Archive for August, 2010|Monthly archive page

Transfagarasan, Romania

This was one of the grand projects of Ceausescu, the dictator of Romania, who ordered a trans-Carpathian road built over rugged terrain straddling two of the country’s highest peaks. So it was built between 1970 and 1974, at a staggering human cost. It’s one of the most spectacular roads in the world, and still relatively unknown outside of Romania.

I decided to drive it on a recent visit to Transylvania. For the rather expensive cost of 50 Euro / day, a nice car was delivered to my hotel in Sibiu, and I ventured out into the sometimes intimidating Romanian traffic.

After around 45 km of flatland driving, first getting away from the heavy traffic of the Sibiu area, then after a couple of old Saxon villages, a traffic circle marks the start of Highway 7C. The day was a mixed August day, warm in Sibiu, but changeable and much cooler up in the mountains.

The climbing begins in earnest deep in the lower forests, with numerous curves leading up to the cable car base station. This is as far as the road is open in the winter, with the cable car making the remainder of the journey to the crest of the road, 800 meters higher. It was crowded with mostly local tourists and families enjoying the scenery and the large waterfall nearby.

Past the station, the road backtracks for a short while in the direction of the plain, and then approaches a glacial valley, where the real fun driving begins. It’s never that steep a road, and it makes up for the relatively gentle grade with lots of hairpin curves and ever-more-panoramic views. Treeline is low here, I estimated it to be around 1500 m.

Glacial valley, Transfagarasan Road

View from near the crest

Sheep crossing. . .

Finally, the road tops out at the lake, enters a narrow, unlit, potholed tunnel at just over 2000 m in elevation, and emerges into the much warmer, sunnier south slope. Beyond that the quality of the road deteriorates, and it’s very slow going on a bumpy, winding road that parallels the Vidraru reservoir. Suddenly, the road crosses the Vidraru Dam, a vertigo-inducing structure that is 166 m in height.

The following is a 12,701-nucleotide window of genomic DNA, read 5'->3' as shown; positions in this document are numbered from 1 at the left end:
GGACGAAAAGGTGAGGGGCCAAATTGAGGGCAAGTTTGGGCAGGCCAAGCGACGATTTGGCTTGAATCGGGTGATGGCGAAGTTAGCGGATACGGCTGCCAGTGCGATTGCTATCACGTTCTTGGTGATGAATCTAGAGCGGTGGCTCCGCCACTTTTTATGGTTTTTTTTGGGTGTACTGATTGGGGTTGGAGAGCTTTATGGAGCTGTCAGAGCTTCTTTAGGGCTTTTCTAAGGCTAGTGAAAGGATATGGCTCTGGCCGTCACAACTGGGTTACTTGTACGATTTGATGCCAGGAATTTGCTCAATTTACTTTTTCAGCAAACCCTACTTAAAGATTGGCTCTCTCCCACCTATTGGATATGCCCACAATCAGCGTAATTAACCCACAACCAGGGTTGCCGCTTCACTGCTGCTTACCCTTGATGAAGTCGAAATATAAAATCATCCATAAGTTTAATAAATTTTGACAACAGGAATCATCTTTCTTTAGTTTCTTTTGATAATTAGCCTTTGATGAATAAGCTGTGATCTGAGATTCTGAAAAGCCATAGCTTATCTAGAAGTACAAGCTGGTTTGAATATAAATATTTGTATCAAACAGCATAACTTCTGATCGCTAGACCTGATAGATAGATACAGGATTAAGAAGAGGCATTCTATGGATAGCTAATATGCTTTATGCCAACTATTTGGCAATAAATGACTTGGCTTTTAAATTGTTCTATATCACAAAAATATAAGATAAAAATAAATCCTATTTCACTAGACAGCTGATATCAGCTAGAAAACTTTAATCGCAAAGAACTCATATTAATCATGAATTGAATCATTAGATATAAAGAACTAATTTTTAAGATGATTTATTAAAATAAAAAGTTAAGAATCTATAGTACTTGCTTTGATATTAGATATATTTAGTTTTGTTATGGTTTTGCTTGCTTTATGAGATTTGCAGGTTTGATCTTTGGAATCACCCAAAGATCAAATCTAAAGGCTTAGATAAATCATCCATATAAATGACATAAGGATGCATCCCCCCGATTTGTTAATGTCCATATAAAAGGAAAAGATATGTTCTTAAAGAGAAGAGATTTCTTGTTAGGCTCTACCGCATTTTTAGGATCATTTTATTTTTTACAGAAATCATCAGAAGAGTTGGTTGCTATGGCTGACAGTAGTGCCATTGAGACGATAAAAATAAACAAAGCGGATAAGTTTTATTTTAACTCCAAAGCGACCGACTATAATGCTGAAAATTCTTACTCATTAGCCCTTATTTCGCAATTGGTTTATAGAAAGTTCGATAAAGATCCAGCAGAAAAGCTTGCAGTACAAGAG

More driving fun ahead. . .

South side of the road, looking north

Vidraru Dam, with a bungee jumping platform above the spillway

So this dam is a real trip to walk across. Its double-arch design incorporates a slight overhang at the crest, so it’s dizzying, to put it mildly. The location is difficult to access- on the western side two tunnels were blasted for road access. The north-branching tunnel leads to the most awful road imaginable, I tried to drive it for a few kilometers, and was shocked by the enormous potholes and rusting bridges. Needless to say, I turned around after a couple km, and rejoined the main road for the short drive down to Curtea de Arges.

Camping is a big activity here, pretty much any open space on the side of the road is fair game for pitching a tent, and the air was smoky with barbecues and grills. Along with that is an unfortunate amount of trash on the side of the road. The same can be said for the areas on the north side of the mountains, it’s as if the construction had spent every last ounce of human effort, so there are plenty of reminders of the labor involved.

As for road rules and driving in Romania, it’s manageable, but not for the faint of heart. For a nation of 22 million people, there are only around 270 km of freeway in the entire country. The main route between Sibiu and Bucharest is a two-lane highway through the Carpathians. Traffic is heavy, passing is careless, and speed limits are routinely ignored. Road quality is improving, but still require undivided attention. The roads off of the main highways are generally in terrible shape, and maps are often inaccurate. Horse carts and flocks of sheep are other fellow citizens to contend with.

On the plus side, parking is gleefully easy, generally free, and driving is a fantastic way to get around the country. It’s a nice alternative to the much slower, albeit cheap, trains. And for the Transfagarasan, driving and biking are the only practical ways of getting around the area.

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Back shortly. . .

Haven’t updated this in a very long time, but I’ve been on the road and up in the air, on sketchy mountain roads, and in various places. Stay tuned, more posts are on the way.

Promise!